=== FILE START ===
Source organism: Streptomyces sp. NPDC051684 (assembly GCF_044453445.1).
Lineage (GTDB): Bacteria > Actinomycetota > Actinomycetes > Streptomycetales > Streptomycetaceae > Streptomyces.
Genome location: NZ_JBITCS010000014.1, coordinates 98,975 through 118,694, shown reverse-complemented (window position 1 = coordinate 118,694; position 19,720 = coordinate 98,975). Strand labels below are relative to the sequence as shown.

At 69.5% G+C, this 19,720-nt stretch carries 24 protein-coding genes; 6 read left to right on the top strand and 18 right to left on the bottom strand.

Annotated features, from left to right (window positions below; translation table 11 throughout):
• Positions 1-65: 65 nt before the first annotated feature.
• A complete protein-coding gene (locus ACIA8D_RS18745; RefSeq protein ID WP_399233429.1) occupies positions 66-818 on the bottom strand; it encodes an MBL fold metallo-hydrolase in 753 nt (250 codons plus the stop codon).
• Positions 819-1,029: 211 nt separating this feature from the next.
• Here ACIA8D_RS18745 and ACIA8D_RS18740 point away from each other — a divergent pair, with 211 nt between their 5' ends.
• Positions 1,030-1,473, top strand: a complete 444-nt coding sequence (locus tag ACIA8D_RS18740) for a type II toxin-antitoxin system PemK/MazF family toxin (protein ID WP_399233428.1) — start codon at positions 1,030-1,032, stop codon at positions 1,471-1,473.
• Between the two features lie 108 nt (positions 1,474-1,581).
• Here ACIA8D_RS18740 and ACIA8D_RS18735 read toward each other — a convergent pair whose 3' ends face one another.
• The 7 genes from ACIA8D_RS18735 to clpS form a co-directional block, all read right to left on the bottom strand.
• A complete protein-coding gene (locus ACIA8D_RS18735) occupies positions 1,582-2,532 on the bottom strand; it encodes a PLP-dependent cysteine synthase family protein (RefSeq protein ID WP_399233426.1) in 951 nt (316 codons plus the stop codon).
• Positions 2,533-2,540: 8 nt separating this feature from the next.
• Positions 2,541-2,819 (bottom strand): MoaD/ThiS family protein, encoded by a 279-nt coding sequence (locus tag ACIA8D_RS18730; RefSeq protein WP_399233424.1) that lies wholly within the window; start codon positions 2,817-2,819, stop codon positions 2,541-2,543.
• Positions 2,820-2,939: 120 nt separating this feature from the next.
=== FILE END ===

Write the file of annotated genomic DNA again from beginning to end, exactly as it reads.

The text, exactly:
Source organism: Streptomyces sp. NPDC051684 (assembly GCF_044453445.1).
Lineage (GTDB): Bacteria > Actinomycetota > Actinomycetes > Streptomycetales > Streptomycetaceae > Streptomyces.
Genome location: NZ_JBITCS010000014.1, coordinates 98,975 through 118,694, shown reverse-complemented (window position 1 = coordinate 118,694; position 19,720 = coordinate 98,975). Strand labels below are relative to the sequence as shown.

At 69.5% G+C, this 19,720-nt stretch carries 24 protein-coding genes; 6 read left to right on the top strand and 18 right to left on the bottom strand.

Annotated features, from left to right (window positions below; translation table 11 throughout):
• Positions 1-65: 65 nt before the first annotated feature.
• A complete protein-coding gene (locus ACIA8D_RS18745; RefSeq protein ID WP_399233429.1) occupies positions 66-818 on the bottom strand; it encodes an MBL fold metallo-hydrolase in 753 nt (250 codons plus the stop codon).
• Positions 819-1,029: 211 nt separating this feature from the next.
• Here ACIA8D_RS18745 and ACIA8D_RS18740 point away from each other — a divergent pair, with 211 nt between their 5' ends.
• Positions 1,030-1,473, top strand: a complete 444-nt coding sequence (locus tag ACIA8D_RS18740) for a type II toxin-antitoxin system PemK/MazF family toxin (protein ID WP_399233428.1) — start codon at positions 1,030-1,032, stop codon at positions 1,471-1,473.
• Between the two features lie 108 nt (positions 1,474-1,581).
• Here ACIA8D_RS18740 and ACIA8D_RS18735 read toward each other — a convergent pair whose 3' ends face one another.
• The 7 genes from ACIA8D_RS18735 to clpS form a co-directional block, all read right to left on the bottom strand.
• A complete protein-coding gene (locus ACIA8D_RS18735) occupies positions 1,582-2,532 on the bottom strand; it encodes a PLP-dependent cysteine synthase family protein (RefSeq protein ID WP_399233426.1) in 951 nt (316 codons plus the stop codon).
• Positions 2,533-2,540: 8 nt separating this feature from the next.
• Positions 2,541-2,819 (bottom strand): MoaD/ThiS family protein, encoded by a 279-nt coding sequence (locus tag ACIA8D_RS18730; RefSeq protein WP_399233424.1) that lies wholly within the window; start codon positions 2,817-2,819, stop codon positions 2,541-2,543.
• Positions 2,820-2,939: 120 nt separating this feature from the next.